Welcome to February and with it, Step 2! We’ve made it through the first step in self-reflection and achievement, now it’s time to move on:
“Step 2: A power greater than ourselves can restore our sanity”
Truth be told, when I first started visiting AA meetings with my father, this was the one step I always hoped the meeting would never focus on. It was the hardest for me to grasp, and one I still have trouble with from time to time. It can take on SO many different meanings in so many ways; I’m hoping to explore many of them this coming month.
But first: why is this step so hard to wrap our brains around? I’m going to focus for just right now on the “power greater” part in the relatively assumed format…more will come later of other ways to interpret Step 2.
There are a few different types of people. Like me, there are those that are general skeptics of the concept of “faith” and a “higher being”: the non-faithful. I was raised by a Catholic father and a Methodist mother in a completely agnostic household, primarily due to a minister demanding my mother donate to a church in accordance with her paycheck instead of out of the goodness of her heart: terrible mistake. I went to a public school surrounded by Lutheran and Episcopal friends who sometimes cared more about the boys in their youth groups than actual learning. I grew up to be a scientist and was always analytical at heart. These ideas made it very hard for me to even believe in the existence of a higher being, let alone one that was powerful enough, or controlling enough, to dictate any facet of my life. I had known very little to suggest that there was an “unknown” out there controlling the universe: I found most things to be explainable by science, logic, or well thought out debate.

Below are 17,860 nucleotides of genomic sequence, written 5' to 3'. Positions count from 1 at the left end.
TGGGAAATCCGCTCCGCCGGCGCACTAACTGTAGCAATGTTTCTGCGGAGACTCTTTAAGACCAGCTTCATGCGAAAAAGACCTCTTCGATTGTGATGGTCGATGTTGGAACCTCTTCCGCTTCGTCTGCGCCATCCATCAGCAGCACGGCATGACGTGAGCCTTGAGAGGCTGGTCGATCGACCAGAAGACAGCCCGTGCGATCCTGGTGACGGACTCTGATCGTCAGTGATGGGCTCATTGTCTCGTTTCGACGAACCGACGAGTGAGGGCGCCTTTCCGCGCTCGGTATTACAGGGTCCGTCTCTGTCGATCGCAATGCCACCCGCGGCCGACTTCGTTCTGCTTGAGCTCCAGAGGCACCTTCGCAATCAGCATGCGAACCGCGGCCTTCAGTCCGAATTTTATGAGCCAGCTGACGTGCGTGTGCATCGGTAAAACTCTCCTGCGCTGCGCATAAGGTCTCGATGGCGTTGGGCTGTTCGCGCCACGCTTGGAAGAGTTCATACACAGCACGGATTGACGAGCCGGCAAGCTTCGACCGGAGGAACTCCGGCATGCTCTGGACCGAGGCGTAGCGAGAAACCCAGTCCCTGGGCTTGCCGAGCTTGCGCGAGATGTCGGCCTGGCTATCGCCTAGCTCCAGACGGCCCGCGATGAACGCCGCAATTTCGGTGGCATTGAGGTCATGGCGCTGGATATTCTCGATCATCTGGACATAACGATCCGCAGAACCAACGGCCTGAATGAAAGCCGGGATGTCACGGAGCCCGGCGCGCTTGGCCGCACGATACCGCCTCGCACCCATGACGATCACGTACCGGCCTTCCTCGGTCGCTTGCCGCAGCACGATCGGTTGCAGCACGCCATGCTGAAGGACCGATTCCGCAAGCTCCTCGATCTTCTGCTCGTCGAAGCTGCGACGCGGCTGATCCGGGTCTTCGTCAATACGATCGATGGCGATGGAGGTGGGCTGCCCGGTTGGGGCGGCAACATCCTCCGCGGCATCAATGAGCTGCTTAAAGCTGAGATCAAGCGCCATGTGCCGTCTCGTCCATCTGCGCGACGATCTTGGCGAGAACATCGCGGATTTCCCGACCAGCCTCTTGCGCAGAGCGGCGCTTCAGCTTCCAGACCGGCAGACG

Then there are the people who have a great deal of faith, but have somehow lost it. The addicts who have slid so far into their addiction they can’t see a way out, and cannot believe their higher power has allowed them to fall so hard. The skeptic who has seen so much destruction and pain they can’t fathom how a higher power can allow humanity to struggle and lose and hurt so deeply. The devout who has seen their higher power abandon them: either through a loved one or themselves, and has somehow lost the trust. True believers in the concept of a higher power, who have somehow, someway, been taken off the path. Faith that a great power can restore you is hard to have when you’ve moved so off course.
Step 2 is all about finding that connection with some kind of power greater than ourselves: and allowing yourself to accept that it is the only thing that can save you from yourself. I see it in a way as blind faith: a concept I had some real trouble with. So we will work through it together. Remember, the steps build. First, we acknowledged that we were powerless to something in our lives, something potentially unmanageable. Now we are recognizing that we alone can not make ourselves whole again, but that a power greater than ourselves can restore us.
If you have some thoughts on this step, please share them. Who (or what…we’ll get into that) is your power greater than YOU? How do you believe in that power? How do you let yourself submit to restoration? How do you grow in your faith in that power to help define your existence? As always, this month will be filled with some reflection as we move through the steps and my own personal stories of surviving being the child of an alcoholic and how the steps helped me become a more self-aware, realized person.